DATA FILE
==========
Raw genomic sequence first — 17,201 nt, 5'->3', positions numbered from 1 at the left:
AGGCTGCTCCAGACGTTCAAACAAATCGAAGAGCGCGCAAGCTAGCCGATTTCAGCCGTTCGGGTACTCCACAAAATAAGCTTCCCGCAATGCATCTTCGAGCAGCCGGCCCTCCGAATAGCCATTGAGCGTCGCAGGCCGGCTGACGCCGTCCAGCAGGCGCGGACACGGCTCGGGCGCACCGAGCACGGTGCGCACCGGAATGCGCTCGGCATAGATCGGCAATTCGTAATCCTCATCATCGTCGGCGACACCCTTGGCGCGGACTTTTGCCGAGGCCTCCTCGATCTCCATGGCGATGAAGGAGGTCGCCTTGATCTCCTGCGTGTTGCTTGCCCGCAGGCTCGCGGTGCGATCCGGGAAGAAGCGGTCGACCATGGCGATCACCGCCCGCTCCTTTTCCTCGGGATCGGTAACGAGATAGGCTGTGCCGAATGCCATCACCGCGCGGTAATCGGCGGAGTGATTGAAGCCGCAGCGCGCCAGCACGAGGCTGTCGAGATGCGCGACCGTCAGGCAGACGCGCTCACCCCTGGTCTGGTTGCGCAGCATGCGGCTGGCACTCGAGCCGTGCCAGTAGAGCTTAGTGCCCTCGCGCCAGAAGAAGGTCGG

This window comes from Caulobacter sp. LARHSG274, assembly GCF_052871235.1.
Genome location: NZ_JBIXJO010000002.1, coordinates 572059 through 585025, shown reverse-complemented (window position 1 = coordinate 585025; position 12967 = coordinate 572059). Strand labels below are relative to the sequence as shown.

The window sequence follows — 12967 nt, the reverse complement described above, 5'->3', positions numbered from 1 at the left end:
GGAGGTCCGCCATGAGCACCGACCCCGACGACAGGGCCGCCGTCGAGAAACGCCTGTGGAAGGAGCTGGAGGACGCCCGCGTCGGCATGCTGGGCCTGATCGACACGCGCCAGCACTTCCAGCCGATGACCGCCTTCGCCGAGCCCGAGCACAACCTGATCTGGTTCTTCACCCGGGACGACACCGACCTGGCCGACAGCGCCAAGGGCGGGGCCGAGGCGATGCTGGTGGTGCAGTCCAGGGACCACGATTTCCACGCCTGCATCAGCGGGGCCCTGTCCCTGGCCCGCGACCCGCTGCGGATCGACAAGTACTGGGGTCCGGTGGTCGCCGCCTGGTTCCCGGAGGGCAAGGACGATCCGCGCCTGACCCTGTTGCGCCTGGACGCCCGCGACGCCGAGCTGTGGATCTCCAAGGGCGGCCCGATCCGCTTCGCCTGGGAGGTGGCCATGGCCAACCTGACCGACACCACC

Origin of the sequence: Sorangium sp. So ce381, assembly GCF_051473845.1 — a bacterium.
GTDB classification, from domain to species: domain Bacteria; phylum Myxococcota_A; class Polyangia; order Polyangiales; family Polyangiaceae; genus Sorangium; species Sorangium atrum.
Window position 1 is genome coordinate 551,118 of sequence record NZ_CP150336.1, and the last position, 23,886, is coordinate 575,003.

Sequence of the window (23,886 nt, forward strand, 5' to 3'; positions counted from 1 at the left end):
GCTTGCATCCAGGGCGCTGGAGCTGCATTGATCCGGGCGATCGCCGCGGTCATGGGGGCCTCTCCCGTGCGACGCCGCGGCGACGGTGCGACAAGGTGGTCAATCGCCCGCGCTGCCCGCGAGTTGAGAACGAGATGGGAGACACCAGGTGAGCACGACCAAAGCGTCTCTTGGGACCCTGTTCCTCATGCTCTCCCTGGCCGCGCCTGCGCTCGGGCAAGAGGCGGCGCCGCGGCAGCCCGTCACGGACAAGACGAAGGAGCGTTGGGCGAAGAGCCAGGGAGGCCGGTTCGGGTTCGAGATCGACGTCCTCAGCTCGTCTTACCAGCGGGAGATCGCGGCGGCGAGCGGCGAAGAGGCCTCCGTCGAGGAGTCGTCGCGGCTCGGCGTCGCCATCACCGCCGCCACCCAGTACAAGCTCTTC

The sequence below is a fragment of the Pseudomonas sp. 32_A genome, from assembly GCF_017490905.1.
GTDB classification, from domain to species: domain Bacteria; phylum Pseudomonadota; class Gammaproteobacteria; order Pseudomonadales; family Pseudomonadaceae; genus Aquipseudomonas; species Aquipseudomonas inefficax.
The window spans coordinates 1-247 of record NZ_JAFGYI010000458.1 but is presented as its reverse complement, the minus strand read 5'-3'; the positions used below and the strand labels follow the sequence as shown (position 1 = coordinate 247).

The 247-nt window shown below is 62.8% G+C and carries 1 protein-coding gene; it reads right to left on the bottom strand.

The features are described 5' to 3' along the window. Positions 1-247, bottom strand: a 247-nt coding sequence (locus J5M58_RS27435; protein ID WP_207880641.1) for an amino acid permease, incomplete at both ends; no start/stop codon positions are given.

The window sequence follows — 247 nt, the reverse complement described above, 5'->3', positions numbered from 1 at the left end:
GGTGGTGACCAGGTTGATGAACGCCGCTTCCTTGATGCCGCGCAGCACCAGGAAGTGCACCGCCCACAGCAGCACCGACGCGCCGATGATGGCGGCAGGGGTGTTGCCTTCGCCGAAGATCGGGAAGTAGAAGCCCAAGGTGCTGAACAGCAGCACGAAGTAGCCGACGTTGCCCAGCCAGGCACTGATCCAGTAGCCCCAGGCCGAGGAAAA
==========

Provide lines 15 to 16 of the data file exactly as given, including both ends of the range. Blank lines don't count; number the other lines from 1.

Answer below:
The 247-nt window shown below is 62.8% G+C and carries 1 protein-coding gene; it reads right to left on the bottom strand.

The features are described 5' to 3' along the window. Positions 1-247, bottom strand: a 247-nt coding sequence (locus J5M58_RS27435; protein ID WP_207880641.1) for an amino acid permease, incomplete at both ends; no start/stop codon positions are given.